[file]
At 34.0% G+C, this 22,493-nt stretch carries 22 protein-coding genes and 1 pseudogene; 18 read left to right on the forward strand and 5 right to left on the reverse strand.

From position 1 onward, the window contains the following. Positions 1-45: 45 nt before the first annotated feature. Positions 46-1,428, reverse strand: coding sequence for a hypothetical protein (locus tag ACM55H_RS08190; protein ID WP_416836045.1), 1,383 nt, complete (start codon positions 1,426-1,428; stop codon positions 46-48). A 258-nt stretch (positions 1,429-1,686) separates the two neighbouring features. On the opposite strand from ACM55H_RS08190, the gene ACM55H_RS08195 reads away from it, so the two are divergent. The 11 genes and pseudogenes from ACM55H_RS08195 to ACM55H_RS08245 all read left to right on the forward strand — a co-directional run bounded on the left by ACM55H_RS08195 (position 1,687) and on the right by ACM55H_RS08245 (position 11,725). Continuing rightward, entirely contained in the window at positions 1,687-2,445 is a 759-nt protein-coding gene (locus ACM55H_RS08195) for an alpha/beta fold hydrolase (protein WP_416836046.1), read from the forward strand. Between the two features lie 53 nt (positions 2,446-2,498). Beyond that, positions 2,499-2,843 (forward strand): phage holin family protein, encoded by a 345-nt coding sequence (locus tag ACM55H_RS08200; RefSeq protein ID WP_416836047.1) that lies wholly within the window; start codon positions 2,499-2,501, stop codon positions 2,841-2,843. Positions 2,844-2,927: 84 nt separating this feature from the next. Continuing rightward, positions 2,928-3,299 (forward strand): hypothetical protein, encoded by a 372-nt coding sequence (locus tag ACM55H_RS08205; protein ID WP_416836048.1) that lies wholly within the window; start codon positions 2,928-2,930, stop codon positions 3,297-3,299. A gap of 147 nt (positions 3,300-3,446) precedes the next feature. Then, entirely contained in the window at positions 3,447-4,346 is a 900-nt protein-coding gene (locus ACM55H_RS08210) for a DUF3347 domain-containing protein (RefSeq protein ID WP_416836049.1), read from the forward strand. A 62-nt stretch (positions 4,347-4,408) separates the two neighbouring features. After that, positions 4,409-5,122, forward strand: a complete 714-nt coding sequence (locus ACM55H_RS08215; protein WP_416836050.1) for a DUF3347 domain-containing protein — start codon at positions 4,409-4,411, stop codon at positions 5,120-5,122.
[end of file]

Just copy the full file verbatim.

At 34.0% G+C, this 22,493-nt stretch carries 22 protein-coding genes and 1 pseudogene; 18 read left to right on the forward strand and 5 right to left on the reverse strand.

From position 1 onward, the window contains the following. Positions 1-45: 45 nt before the first annotated feature. Positions 46-1,428, reverse strand: coding sequence for a hypothetical protein (locus tag ACM55H_RS08190; protein ID WP_416836045.1), 1,383 nt, complete (start codon positions 1,426-1,428; stop codon positions 46-48). A 258-nt stretch (positions 1,429-1,686) separates the two neighbouring features. On the opposite strand from ACM55H_RS08190, the gene ACM55H_RS08195 reads away from it, so the two are divergent. The 11 genes and pseudogenes from ACM55H_RS08195 to ACM55H_RS08245 all read left to right on the forward strand — a co-directional run bounded on the left by ACM55H_RS08195 (position 1,687) and on the right by ACM55H_RS08245 (position 11,725). Continuing rightward, entirely contained in the window at positions 1,687-2,445 is a 759-nt protein-coding gene (locus ACM55H_RS08195) for an alpha/beta fold hydrolase (protein WP_416836046.1), read from the forward strand. Between the two features lie 53 nt (positions 2,446-2,498). Beyond that, positions 2,499-2,843 (forward strand): phage holin family protein, encoded by a 345-nt coding sequence (locus tag ACM55H_RS08200; RefSeq protein ID WP_416836047.1) that lies wholly within the window; start codon positions 2,499-2,501, stop codon positions 2,841-2,843. Positions 2,844-2,927: 84 nt separating this feature from the next. Continuing rightward, positions 2,928-3,299 (forward strand): hypothetical protein, encoded by a 372-nt coding sequence (locus tag ACM55H_RS08205; protein ID WP_416836048.1) that lies wholly within the window; start codon positions 2,928-2,930, stop codon positions 3,297-3,299. A gap of 147 nt (positions 3,300-3,446) precedes the next feature. Then, entirely contained in the window at positions 3,447-4,346 is a 900-nt protein-coding gene (locus ACM55H_RS08210) for a DUF3347 domain-containing protein (RefSeq protein ID WP_416836049.1), read from the forward strand. A 62-nt stretch (positions 4,347-4,408) separates the two neighbouring features. After that, positions 4,409-5,122, forward strand: a complete 714-nt coding sequence (locus ACM55H_RS08215; protein WP_416836050.1) for a DUF3347 domain-containing protein — start codon at positions 4,409-4,411, stop codon at positions 5,120-5,122.